There are many environmental organizational branched of our government and green companies, but they do not represent a unified effort, and many of the innovations and products have yet to reach the public. (1. NREL)(2. NESEA)(3. DOE) If every climate zone had a market and industry based designated showcase and experimental neighborhood, engineers could use the neighborhood to test patents, and safety and design ergonomics. And companies could use the neighborhoods to compete, to produce and build the best designs, and hire the emerging architects, engineers and designers. The housing research neighborhood in each state could also function for training and certification of trades people : plumbers, electricians, roofers, and construction crews trained to work with the new materials and designs.
The commercial sector manufacturers will often establish safety and quality standards higher then the required government regulations in order to best compete within the market. Environmental design has been trapped in an expensive prototype stage of development for too long. The cost of solar panels outlives many of the buyers. Sustainable energy housing doesn't mean just solar and wind power turned into electricity. Direct use of the solar energy for heating and lighting is far more efficient and cost effective (it is often far less expensive to plan and build solar water or heating systems then most electric solar panel systems), Most of the potential energy collected by the sun in solar electric panels is lost in the conversion to electricity, then you have to push the electricity to where it is going to be used and/or store it in batteries. For many of the Northern states, sustainable home design is more about thermal and convection designs to preheat air and water to keep the home warm and dry then it is about using the suns energy to produce electricity.
Also we recognize that many colleges both State and private. have parts of this idea for sustainable home / campus energy experiments already in practice.(4.DOE - DS) But, the scale and availability to public of these programs is not proportional to the environmental housing needs of the nation at this time of rising energy costs. Especially as we are potentially using up the Earth's oil.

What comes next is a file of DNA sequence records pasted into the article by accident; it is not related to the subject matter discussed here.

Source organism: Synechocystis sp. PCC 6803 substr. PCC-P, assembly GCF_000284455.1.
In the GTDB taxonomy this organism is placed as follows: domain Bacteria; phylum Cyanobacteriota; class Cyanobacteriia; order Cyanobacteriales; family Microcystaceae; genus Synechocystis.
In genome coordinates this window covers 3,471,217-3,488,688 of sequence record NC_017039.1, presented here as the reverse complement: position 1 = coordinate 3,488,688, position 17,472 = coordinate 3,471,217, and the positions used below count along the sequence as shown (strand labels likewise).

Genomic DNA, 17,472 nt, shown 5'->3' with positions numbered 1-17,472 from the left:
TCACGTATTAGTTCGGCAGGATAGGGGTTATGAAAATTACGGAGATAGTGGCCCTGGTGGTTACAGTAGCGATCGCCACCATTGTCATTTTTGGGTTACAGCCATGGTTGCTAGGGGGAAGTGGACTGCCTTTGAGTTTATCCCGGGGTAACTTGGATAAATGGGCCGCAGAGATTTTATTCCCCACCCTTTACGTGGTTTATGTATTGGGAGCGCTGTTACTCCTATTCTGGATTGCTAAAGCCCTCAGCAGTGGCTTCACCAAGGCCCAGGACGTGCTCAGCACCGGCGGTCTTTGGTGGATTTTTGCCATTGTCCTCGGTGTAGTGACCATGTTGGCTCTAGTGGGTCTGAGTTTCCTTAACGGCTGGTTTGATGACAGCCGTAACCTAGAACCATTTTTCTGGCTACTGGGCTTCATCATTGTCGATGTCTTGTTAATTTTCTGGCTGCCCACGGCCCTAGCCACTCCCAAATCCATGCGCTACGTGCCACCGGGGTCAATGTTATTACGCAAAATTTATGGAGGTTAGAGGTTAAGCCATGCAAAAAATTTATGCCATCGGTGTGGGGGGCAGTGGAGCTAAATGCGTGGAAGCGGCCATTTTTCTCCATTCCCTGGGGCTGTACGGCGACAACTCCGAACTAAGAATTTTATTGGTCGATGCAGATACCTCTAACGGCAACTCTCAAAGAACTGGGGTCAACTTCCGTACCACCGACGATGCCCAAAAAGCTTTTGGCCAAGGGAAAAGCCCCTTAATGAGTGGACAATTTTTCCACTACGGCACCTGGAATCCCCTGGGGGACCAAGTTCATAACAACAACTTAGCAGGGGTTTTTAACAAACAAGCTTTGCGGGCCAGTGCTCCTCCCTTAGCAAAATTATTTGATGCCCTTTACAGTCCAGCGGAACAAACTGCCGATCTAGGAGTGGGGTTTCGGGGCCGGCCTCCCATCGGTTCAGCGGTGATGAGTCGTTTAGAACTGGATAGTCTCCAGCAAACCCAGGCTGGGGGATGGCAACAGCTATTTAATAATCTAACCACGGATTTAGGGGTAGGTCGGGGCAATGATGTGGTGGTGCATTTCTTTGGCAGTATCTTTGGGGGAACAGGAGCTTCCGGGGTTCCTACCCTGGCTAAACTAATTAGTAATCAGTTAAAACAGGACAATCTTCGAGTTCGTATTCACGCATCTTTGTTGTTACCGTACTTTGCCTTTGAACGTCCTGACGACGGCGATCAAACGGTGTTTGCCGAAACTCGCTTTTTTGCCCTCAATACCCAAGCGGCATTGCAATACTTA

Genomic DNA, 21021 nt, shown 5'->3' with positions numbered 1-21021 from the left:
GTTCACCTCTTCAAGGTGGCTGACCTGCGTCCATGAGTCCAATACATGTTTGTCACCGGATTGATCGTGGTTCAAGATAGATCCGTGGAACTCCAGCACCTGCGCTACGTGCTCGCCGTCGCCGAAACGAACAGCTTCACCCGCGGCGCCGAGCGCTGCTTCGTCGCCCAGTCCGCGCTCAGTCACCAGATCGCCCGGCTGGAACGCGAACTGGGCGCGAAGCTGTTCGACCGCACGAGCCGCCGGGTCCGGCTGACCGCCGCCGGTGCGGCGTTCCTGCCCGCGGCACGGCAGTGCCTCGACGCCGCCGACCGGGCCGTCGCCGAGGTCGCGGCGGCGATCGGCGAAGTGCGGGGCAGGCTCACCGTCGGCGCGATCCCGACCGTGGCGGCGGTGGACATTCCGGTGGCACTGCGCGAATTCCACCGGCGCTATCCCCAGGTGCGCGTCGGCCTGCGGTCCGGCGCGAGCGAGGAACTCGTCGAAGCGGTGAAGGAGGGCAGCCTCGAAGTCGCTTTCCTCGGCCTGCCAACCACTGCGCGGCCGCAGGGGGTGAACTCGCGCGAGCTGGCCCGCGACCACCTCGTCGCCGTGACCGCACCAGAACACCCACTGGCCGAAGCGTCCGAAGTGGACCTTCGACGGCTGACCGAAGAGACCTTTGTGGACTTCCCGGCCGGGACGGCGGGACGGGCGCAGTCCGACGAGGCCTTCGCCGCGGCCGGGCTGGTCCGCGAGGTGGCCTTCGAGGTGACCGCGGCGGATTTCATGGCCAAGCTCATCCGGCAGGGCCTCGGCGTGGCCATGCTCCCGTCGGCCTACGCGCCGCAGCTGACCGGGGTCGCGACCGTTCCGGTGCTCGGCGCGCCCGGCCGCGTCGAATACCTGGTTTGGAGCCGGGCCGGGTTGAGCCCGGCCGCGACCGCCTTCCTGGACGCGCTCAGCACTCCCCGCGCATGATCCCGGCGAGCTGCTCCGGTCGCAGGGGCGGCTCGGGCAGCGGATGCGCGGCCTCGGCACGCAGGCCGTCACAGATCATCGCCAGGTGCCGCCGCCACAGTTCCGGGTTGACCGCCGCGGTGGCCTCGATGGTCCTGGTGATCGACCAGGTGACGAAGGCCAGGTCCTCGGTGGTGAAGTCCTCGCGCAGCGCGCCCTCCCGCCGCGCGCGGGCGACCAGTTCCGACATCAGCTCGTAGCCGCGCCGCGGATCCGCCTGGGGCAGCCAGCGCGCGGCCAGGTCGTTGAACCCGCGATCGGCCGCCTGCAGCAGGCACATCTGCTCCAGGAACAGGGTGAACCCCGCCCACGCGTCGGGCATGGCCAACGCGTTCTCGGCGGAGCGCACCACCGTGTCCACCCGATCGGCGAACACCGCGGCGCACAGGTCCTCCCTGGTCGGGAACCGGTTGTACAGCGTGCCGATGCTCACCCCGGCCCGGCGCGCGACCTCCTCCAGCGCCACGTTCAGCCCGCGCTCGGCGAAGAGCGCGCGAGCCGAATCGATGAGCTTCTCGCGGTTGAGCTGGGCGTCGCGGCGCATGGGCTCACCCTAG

For example instead of only one Solar Decathlon, that 20 college teams attend every few years. Or a list of a few colleges that earn a 'B' on their sustainable college "report card".(5. SC) Every state college in the nation that teaches any curriculum related to housing architecture, urban planning, engineering or design should build permanent educational experimental sustainable energy housing, The students who are studying engineering and architecture design etc.. should build and live in this housing, constantly improving designs and adding to their campus with their thesis projects.
Every city in the United States has home building codes in place to protect her citizens. The regulations in most states are not keeping pace with modern energy efficient architectural design, home plumbing innovations, heating and cooling engineering and home appliance inventions. Often the budgets for local government responsible for issuing building permits and zoning regulations are understaffed. The regulatory government personnel could use the testing of designs in the research neighborhoods to to keep informed about what new sustainable energy innovations are safe and what ideas do not meet the needs of the housing in their area.
In many states to build an off the grid or passive energy home, the home owner has to build in violation of current local building codes. (6. GW) "It used to be a nightmare to get a building permit for earthships here in the U.S. Now it's getting easier." Michael Reynolds) Those who went ahead with their dream home in the past 8 or 10 years did so knowing they would not be able to get a loan to fund the construction of their ideas and were forced to accept the fact that once completed their new home was not insurable. In some states this meant that green homes or off the grid housing was only legal in certain zones, often these zones are in counties with low population density. Further hindering the building of energy independent homes is the often limited manufacture and high cost of the best energy efficient designed materials/pannels, plumbing, appliances and lighting alternatives. All of this is our recent past, the time to rebuild better sustainable housing is now.